Front-bencher Naz Shah, shadow minister for crime reduction, also broke ranks with her party leader.
A “humanitarian catastrophe” is taking place in Gaza, she said as she backed calls for an “immediate ceasefire”.
“I will be supporting the amendment which seeks an immediate ceasefire,” Ms Shah told the Commons.
“Make no mistake, this is a humanitarian catastrophe, which is why I urge members to back an immediate ceasefire on all sides and push for the release of hostages.”
Shadow education minister Helen Hayes said her conscience told her she should back the ceasefire.
“In calling for a ceasefire no one is suggesting that the cessation should be unilateral or that it should be without conditions. Hamas must release the hostages,” Ms Hayes said.
“In war, ceasefires do not always hold and I think we must all be realistic about the intensity of this conflict.
“But a bilateral humanitarian cessation of the violence, a ceasefire, is surely the minimum we should be demanding in the face of such horrific suffering.
“But we must all of us be able to stand in front of our own constituents with integrity and at peace with our own conscience on the issues that matter most to them.
“My conscience tells me that I must call for a ceasefire today, for a halt to this dreadful destruction and conflict where far too many have already died on both sides, and more will continue to die if the violence does not cease.”
The latest from the Israel-Gaza war – in pictures
Labour shadow business minister Afzal Khan also called for a ceasefire.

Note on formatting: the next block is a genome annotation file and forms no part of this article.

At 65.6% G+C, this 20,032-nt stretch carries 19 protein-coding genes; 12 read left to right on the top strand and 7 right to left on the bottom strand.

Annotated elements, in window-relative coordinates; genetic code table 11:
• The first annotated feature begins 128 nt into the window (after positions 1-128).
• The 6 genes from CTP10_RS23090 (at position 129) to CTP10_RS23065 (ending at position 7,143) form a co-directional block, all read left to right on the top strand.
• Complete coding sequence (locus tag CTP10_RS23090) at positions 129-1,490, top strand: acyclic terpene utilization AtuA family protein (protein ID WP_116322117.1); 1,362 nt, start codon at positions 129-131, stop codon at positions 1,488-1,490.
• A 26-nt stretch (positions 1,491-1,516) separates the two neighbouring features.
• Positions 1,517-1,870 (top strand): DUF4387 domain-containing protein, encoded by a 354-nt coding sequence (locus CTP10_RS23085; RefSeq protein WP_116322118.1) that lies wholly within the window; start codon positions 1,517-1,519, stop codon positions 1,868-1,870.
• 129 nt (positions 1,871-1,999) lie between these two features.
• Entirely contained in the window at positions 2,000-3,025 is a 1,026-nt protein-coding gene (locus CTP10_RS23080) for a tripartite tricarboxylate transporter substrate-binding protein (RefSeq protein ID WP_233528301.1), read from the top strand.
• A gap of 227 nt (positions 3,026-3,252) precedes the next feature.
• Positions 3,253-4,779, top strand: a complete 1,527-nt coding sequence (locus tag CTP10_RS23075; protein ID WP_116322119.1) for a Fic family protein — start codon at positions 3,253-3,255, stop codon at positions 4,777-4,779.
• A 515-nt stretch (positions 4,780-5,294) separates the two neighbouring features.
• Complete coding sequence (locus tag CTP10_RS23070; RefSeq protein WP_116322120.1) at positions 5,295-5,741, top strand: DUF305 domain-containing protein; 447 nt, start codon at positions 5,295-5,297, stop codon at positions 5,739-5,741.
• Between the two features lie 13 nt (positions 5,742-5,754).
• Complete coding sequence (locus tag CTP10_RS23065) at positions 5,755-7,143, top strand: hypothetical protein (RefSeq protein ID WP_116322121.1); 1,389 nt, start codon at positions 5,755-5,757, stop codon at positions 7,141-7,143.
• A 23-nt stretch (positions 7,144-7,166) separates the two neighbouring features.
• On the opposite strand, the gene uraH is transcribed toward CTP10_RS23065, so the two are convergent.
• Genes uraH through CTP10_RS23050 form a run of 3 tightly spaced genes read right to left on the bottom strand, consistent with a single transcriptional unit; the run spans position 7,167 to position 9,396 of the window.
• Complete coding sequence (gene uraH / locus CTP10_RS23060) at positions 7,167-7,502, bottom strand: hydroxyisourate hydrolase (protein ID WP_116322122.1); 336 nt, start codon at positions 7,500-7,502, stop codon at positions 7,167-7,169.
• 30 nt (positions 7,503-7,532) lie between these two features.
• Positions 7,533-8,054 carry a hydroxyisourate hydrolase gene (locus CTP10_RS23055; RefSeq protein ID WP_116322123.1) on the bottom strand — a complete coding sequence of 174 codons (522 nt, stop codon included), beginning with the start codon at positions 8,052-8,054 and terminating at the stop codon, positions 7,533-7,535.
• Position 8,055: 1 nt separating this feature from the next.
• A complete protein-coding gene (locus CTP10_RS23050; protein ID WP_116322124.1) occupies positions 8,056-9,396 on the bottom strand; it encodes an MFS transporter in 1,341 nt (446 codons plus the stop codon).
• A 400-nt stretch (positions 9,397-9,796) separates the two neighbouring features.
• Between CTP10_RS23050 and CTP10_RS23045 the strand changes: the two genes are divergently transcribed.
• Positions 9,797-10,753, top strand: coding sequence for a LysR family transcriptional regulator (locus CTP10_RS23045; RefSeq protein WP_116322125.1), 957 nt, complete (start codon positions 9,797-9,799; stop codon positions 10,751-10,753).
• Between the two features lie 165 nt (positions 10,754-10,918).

The MP for Manchester Gorton told the Commons: “If we had a ceasefire yesterday 144 Gazan children would still be alive today.
“Israel has already crossed every red line imaginable and broken international humanitarian laws.
“History has shown us that military action alone does not resolve conflicts and Israel’s use of force will not resolve this one.
“We need to call an immediate ceasefire now. My constituents have demanded this and I will not refuse them. Supporting a ceasefire is the very least we can do.”
Mr Hussain, a Labour MP who quit his front bench role last week so that he could “strongly advocate for a ceasefire”, confirmed he would vote for the ceasefire amendment.
“A foreign policy that is driven by values would not still be advocating the four-hour pauses that do nothing to alleviate the suffering of innocent men, women and children,” he told the Commons.
“Instead, a foreign policy of morality and values would be advocating front and centre a ceasefire that ends the bloodshed, allows desperately needed aid to reach those most in need and create space following the safe return of hostages for meaningful negotiations on a lasting peace.”
Walthamstow MP Stella Creasy joined more than 60 Labour parliamentarians in calling for a ceasefire. On Thursday, she said many felt it was “important to send the message that the government should be working with a range of organisations to see how a ceasefire which involves all parties … could be achieved”.
She told Radio 4's Today show: “There is no difference between people who want to see the bloodshed stopping. What I was sad about yesterday was that the government could not even stand with anybody saying they wanted a humanitarian pause, let alone a ceasefire.
“And I just think division over something as awful as this does not help send the message around the world that we stand with all the innocent civilians who are at risk of harm as a result of the situation.”